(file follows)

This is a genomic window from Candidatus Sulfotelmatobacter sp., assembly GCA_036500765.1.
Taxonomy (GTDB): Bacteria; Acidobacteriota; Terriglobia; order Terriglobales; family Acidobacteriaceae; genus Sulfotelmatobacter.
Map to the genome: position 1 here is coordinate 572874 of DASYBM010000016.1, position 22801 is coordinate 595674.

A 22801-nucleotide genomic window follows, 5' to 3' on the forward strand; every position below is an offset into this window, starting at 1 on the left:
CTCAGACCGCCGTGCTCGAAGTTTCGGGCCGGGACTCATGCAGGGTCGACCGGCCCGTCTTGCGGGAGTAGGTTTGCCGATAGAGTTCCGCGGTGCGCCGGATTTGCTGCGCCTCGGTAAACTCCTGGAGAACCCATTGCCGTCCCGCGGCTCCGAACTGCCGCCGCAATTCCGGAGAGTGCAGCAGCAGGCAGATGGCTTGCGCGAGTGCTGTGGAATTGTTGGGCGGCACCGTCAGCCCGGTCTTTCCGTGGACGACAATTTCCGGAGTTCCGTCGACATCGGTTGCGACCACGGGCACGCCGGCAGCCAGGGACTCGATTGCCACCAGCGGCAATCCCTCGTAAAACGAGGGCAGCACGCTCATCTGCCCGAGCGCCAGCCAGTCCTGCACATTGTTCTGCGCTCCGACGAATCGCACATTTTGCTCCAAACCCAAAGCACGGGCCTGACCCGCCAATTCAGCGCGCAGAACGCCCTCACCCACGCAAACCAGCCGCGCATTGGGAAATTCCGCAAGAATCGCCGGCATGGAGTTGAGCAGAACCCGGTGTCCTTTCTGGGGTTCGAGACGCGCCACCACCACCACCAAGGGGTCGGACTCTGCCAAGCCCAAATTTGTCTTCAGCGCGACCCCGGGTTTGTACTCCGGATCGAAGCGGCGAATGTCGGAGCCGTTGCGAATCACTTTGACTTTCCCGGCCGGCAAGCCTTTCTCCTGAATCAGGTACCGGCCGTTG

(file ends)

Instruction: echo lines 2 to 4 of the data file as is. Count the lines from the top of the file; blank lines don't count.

Taxonomy (GTDB): Bacteria; Acidobacteriota; Terriglobia; order Terriglobales; family Acidobacteriaceae; genus Sulfotelmatobacter.
Map to the genome: position 1 here is coordinate 572874 of DASYBM010000016.1, position 22801 is coordinate 595674.

A 22801-nucleotide genomic window follows, 5' to 3' on the forward strand; every position below is an offset into this window, starting at 1 on the left: